Snowflakes dance in the Southerly gale and the moon and galaxies of shining stars, beyond the clouds, are hidden from our sight. The wind draws the air into the wood fire. It crackles and glows. It is our company, keeping us warm in the winter storm.
The hearth was always a place of relationship in our family home. I remember my grandmother 'smooring' the fire before she went to bed. Ashes were gently laid upon the glowing red coals. Kindled in the cold night, they would, at daybreak, still be alive with warmth. The fire was never allowed to go out. Earth, water, fire, air, space, always present.
Fire of a different kind burns in Syria. Earlier this week, the leaders of the world's richest countries met in the north of Ireland, a place which has known unspeakable violence and now enjoys a fragile peace. Syria was on their agenda, along with tax evasion and transparency, “which will empower people to hold governments and companies to account.”
The Syrian capital, Damascus, one of the oldest and continuously inhabited cities in the world, has descended into the chaos of evil. The storm of oblivion has left it in ruins along with Aleppo and countless other towns and villages. While thousands of innocents continue to die in these killing fields, the US Government has decided to arm Syrian rebels, even though analysts say that these weapons are likely to fall into the hands of extremist groups. The G8 leaders, in their final communiqu é supported a conference to reach a political solution to the conflict and will “contribute generously to the United Nations appeal for humanitarian help.”
Protests continue in the crossroads of the world, Istanbul, and also in Brazil where the gap between rich and poor continues to grow. In a world of staggering inequality, empire building and where religious fundamentalism of all faiths, not just one, fosters prejudice, bigotry, exclusivism and hate, what are we to do?
When the Troubles were at their height in the north of Ireland, I worked on a research secondment with the chaplaincy team at HM Prison Maze, near Belfast. Maze was the place where paramilitary prisoners, republican and loyalist, were incarcerated. I also spent time with the Corrymeela Community at Ballycastle, a place of reconciliation between faith communities.
Amongst the many lessons I learnt from people in these places was that hate, guns, bombs, bloodshed and death do not make for lasting peace. Speaking the truth in love, respecting differently-held beliefs and being open to new possibilities achieved conflict resolution. Something which the remarkable Northern Ireland peace process demonstrated.
Recent world events have found me reflecting upon our varying degrees of collusion with the systems of domination under which we live. Some may count the Church as one of these. I am reminded of the words of the American theologian, Walter Wink in his book, Engaging The Powers,
“We cannot affirm governments or institutions or businesses to be good unless at the same time we recognise that they are fallen. We cannot face their malignant intractability and oppressiveness unless we remember that they are simultaneously a part of God's good creation and…can and must be redeemed.” (Wink 1992:10)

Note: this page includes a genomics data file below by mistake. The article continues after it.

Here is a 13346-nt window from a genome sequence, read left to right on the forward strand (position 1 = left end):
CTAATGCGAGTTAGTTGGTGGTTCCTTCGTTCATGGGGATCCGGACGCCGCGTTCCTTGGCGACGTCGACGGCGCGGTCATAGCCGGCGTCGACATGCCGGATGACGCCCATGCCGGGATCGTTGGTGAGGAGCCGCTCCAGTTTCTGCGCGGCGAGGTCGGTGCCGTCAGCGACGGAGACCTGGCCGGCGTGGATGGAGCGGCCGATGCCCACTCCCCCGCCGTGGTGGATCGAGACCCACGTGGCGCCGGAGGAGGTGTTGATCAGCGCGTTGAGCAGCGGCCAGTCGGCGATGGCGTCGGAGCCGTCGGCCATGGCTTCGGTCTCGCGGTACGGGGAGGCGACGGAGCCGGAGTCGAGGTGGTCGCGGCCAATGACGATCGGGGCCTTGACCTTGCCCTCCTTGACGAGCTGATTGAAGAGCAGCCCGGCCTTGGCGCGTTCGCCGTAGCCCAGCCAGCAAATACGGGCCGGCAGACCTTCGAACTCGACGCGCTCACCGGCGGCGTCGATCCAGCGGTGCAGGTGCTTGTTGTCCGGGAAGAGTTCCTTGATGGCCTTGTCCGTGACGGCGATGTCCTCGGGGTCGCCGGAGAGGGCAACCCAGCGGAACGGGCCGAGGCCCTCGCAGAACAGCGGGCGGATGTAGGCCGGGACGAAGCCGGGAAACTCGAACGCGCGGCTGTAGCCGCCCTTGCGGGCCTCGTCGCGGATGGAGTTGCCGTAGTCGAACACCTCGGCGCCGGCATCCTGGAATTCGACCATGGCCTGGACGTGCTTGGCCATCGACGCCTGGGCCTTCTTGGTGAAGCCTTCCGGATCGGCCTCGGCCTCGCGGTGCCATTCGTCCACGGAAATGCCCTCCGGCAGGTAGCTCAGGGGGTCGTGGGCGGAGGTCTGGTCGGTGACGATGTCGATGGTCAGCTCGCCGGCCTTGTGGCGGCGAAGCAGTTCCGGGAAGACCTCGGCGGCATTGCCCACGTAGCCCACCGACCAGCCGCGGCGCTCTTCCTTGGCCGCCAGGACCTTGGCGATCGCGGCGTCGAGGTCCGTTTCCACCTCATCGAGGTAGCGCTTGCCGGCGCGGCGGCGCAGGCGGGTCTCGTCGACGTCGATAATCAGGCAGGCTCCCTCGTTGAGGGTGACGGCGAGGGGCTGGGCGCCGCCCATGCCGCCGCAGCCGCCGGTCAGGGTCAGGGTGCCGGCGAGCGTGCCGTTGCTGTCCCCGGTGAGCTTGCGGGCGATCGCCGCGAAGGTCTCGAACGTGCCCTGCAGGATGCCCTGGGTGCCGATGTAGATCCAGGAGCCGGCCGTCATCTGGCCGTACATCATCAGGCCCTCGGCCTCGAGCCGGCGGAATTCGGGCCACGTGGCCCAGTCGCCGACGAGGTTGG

The redemption, which Wink describes, will come about when the spirituality of political, economic, religious and cultural institutions, their interests, pathologies and fears are confronted, so that the total entity is transformed.
In our places of work and encounter, can we embody critical responsibility, search for truth, find ways to relate to the powerful and speak the truth in love? We can look to the poet-carpenter Jesus for inspiration. With the fire of passion and freedom in his heart, the man from Nazareth repudiated the autocratic values of power and wealth and the institutions and systems that authorised and supported these values. He rejected ranking, domination, hierarchies…class inequality, the exploitation of the many by the few. (Ibid.:110-113)
We are to journey towards the light, my friends. In the Southern and Northern Hemispheres, the winter and summer solstices are celebrated on 21 June. The winter solstice in the Southern Hemisphere is the date when the Earth's axis is farthest away from the sun. The next new dawn will herald our slow return to the light. The heavens guide us.
At this time in the lunar calendar, the rising of the twinkling star cluster, Matariki, also known as the Pleiades or the Seven Sisters, heralds the Aotearoa Pacific New Year. Matariki means the 'eyes of God' (Mata Ariki) or 'little eyes' (mata riki).
It is a deeply spiritual time for M Ä ori and those who respect and participate in their culture and traditions. Family members and friends who have died are remembered with love and reverence. There is thanksgiving for the land and its many gifts and for the new life that is promised. Younger Maori learn the wisdom of their tradition. Singing, dancing, feasting are enjoyed in this celebration of new beginnings and new thresholds to cross. It is a time when stars are burning bright and the heavens are telling the glory of God.
© Hilary Oxford Smith
21 June 2013
2013 Lough Erne G8 Leaders' Communiqu é
Wink, Walter, (1992) Engaging the Powers, Discernment and Resistance in a World of Domination, Philadelphia: Fortress Press
Smith, Hilary, (1997) Chaplaincy, Power and Prophecy in the Scottish Prison System: The Changing Role of the Prison Chaplain, The University of Edinburgh, PhD Thesis.